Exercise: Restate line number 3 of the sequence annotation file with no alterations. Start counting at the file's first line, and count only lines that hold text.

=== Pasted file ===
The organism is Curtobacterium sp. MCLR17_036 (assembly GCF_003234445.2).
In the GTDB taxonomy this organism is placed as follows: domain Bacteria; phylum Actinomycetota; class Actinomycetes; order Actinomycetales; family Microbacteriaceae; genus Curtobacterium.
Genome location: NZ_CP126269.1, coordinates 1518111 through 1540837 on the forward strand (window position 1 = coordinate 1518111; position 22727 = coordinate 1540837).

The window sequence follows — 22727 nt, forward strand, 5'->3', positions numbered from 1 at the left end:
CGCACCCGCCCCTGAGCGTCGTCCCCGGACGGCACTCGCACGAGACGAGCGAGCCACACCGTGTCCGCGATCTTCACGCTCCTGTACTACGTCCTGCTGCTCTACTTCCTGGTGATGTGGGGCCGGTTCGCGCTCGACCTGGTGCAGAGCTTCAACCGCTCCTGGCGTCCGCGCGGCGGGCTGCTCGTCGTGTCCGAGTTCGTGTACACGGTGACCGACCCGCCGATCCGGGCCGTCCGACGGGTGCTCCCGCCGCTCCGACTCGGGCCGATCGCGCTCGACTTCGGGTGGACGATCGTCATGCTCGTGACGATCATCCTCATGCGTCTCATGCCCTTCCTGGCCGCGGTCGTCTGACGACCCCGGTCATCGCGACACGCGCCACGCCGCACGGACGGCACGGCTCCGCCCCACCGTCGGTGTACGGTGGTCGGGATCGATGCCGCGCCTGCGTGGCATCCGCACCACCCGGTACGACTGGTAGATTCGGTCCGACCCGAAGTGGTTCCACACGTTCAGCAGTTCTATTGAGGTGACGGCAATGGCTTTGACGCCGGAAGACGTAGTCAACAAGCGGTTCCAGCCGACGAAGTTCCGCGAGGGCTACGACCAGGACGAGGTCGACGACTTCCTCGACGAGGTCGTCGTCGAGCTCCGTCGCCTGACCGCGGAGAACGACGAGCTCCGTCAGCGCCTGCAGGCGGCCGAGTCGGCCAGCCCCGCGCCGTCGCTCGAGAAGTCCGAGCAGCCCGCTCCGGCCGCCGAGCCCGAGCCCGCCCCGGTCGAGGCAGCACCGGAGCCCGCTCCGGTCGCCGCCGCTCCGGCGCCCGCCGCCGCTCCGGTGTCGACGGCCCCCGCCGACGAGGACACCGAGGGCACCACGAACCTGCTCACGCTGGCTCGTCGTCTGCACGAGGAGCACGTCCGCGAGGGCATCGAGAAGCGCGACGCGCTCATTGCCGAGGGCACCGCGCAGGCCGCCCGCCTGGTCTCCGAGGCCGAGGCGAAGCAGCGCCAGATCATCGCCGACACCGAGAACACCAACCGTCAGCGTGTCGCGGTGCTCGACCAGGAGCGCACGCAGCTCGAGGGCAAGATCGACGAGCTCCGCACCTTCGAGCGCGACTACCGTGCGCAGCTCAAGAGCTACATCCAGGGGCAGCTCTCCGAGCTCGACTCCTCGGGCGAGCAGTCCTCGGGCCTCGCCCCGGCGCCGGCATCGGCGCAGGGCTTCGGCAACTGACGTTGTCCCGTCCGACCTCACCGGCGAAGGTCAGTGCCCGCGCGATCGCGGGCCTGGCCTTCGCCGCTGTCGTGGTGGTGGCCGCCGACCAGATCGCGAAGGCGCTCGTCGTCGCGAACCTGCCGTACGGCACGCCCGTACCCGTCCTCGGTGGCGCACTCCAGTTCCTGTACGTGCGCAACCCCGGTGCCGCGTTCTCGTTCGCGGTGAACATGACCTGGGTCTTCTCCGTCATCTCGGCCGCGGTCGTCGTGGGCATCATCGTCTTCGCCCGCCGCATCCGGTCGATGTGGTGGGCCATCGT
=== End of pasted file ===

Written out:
Genome location: NZ_CP126269.1, coordinates 1518111 through 1540837 on the forward strand (window position 1 = coordinate 1518111; position 22727 = coordinate 1540837).